Written by: Amy Dalke
You and I…we know church, right? We have been in Bible studies; we’ve served on committees, and we’ve been on mission trips. You may even be a career Christian, having grown up in the church from childhood, when attendance was not your choice. (As a pastor’s child, I totally get you.)
Here’s the deal: I’ve been there and done that, and still come up short.
Am I the only one?
I have lived with a growing tension for the last year and a half, which I can best describe as a nagging awareness that my faith was missing a piece or two. Memorizing verses and teaching Sunday school wasn’t winning enough Jesus points to fill my aching soul.
This plaguing tension drove me to beg Jesus to show me what I was missing.
I began to realize that I had become way too comfortable with my lot in life: possessions were security blankets; career was my identity; and my lifestyle was neatly docked in the middle of a comfortable Christianity. I basically didn’t need much from Jesus.
Which…was the issue.
I just finished a book called Interrupted by Jen Hatmaker (see the box quote above), which helped me name this prevalent tension going on inside of me. Through my uncomfortable comfort, I realized that the missing piece to my faith…was Jesus. Wow.
How could that be?
In a nutshell, my faith was limited to morning quiet times and Sunday morning services, neither of which require much God-power. Christianity was a well-worn title, but the Gospel didn’t affect my daily life.
But though this faith of mine had grown mushy and weak by lack of use, there is an increasing, desperate yearning within me to live into the true call of the Gospel.
I still can’t quite articulate the weight of my heart over this self-crisis, but here’s the highlight reel of how God has begun to wreck my small faith as I’ve known it:
Interruption #1: If our lives are just a churched-up version of the cultural norm…something is missing in our faith. Would anyone describe you and me as different, or are we really just suburbanite, American dream-chasers like everyone else in our cushy corner of the globe? Can others see the work of the Gospel in our lives, or is that part only put on for Sundays?
Jesus was radical; his lifestyle, unselfish. His friends…well, they wouldn’t necessarily be called high society types. On the other hand, I am generally content to let Jesus do the unbecoming stuff (hanging with the bottom rung folks and what-not) while I just talk and write about Him from a safe distance.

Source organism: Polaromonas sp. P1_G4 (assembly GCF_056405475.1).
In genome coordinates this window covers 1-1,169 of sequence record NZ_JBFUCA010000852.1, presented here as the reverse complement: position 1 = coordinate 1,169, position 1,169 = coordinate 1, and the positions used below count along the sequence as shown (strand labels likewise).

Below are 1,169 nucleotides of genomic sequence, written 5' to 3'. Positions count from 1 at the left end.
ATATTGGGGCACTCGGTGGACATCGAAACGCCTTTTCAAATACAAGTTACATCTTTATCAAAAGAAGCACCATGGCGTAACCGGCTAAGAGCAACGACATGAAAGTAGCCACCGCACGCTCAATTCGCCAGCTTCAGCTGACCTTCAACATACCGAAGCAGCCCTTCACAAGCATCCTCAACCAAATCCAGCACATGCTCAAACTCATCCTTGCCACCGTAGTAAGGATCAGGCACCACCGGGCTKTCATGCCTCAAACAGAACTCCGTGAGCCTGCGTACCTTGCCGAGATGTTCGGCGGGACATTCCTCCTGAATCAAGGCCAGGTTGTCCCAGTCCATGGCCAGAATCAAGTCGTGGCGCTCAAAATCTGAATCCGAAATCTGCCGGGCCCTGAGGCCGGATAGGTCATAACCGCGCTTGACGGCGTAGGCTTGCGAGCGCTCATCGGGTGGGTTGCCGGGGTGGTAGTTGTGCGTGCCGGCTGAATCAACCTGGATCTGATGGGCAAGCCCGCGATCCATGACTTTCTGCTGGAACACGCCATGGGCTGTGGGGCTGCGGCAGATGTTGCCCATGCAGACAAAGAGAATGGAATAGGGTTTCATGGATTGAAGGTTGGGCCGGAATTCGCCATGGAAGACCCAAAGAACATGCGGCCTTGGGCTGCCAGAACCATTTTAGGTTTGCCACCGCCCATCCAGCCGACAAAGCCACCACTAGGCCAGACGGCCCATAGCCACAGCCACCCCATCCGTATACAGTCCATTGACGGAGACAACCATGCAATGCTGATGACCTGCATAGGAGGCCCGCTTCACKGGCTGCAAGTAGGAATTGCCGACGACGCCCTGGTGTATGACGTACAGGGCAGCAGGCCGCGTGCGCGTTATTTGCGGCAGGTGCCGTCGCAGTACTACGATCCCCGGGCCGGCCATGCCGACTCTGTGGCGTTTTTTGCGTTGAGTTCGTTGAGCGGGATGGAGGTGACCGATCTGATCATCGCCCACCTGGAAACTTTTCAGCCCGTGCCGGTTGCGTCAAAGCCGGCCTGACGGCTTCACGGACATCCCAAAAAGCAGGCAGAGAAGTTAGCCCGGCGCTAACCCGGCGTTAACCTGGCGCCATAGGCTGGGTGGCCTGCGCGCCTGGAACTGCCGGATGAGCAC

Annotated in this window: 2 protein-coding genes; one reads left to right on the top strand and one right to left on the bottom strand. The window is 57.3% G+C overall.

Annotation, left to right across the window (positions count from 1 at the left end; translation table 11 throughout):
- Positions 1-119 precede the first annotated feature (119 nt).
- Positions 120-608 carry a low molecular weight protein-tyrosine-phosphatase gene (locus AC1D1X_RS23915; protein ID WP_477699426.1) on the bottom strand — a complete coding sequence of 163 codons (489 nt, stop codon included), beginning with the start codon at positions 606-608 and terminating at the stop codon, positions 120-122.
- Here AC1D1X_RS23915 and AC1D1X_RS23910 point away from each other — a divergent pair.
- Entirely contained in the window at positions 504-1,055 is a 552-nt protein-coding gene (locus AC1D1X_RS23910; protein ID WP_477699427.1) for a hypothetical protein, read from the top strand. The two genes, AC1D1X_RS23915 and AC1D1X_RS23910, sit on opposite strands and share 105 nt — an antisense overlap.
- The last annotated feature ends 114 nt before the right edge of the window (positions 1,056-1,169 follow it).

The Jesus kind of faith is found when we are so caught up in living the Gospel, that our needs and wants pale in comparison to the rich joy of pouring ourselves into others.
Interruption #2: In order for God’s kingdom to come, our little kingdoms have to go. I’ve spent my life climbing the ladder, hustling to acquire more, clawing to secure my status at the top. Such is the way of the our culture: the more we get, the more unsatisfied we become; the higher we rise, the more stressed out we are. We are addicted to possessions, and consumed with the need to cling to them for dear life.
Jesus told us to “take the lowest place” (Luke 14:10); and proclaimed, “Blessed is the poor in spirit, for theirs is the kingdom of heaven.” (Matthew 5:3) Could it be that He wanted us to find him there at the bottom?
While I work on conquering my ego, there are billions fighting poverty and life-threatening hunger every day. Jesus was a fan of the underdog, so I can’t help but think how His heart must ache when I pay more attention to a broken nail than to his broken people. (This isn’t a knock on manicures. I love them, frankly. So please don’t write to the pastor saying the Monday blogger has gone off the chain, declaring manicures are sinful.)
Interruption #3 “Church is not a place you go – it’s a people you belong with. The building is simply the place where you celebrate God together.” (Jen Hatmaker, Interrupted, page 207)
I’ve been writing about this all summer, a sign to me that my obsession about this issue is not merely the OCD focus of the week. (Remember the post about the church coffee bar?)
We are a people called by God to live out the Gospel wherever we are. The office, kitchen table, and the produce section at Kroger have as much sacred potential as our favorite pew, because we carry around within us the very life of Christ. Some people may never step within the walls of a church building, but you can bet they’re forming an opinion of Jesus by the way we live.
So what do they see? Who do they see?
I’m aching to stop doing church, and to start being the church. I so long to see the the Body of Christ rise up to love this generation toward Jesus; to go to them where they are, and to redefine their perception of God. Because, dear Church, the world can’t help but want Jesus when they see who He really is reflected in us.
I am not an authoritative theologian, nor am I a church staff member proposing a new agenda. (I’m neither of those things, in either fake or real life.) What you’ve got in me is just a friend who will mess up 64% of the time along this bumpy walk of faith. But I’ll keep attempting to navigate the tension between the Bible and my life…because we have one spin on this earth – one precious life to live – and I don’t want His glory to go to waste in me!
Perhaps my words resonate with your own inner discontent, and you’d be willing to join me in pursuit of a faith that shows up in how we live.
What would your life look like if you let Jesus interrupt your comfortable Christianity?
The Blogger Who Created Nail Salon Uproar,
p.s. if you’re interested in reading Interrupted, follow the image on the right hand side of this page to Jen’s website. (The book, however, is not required for a Jesus-wrecked life. Obviously.)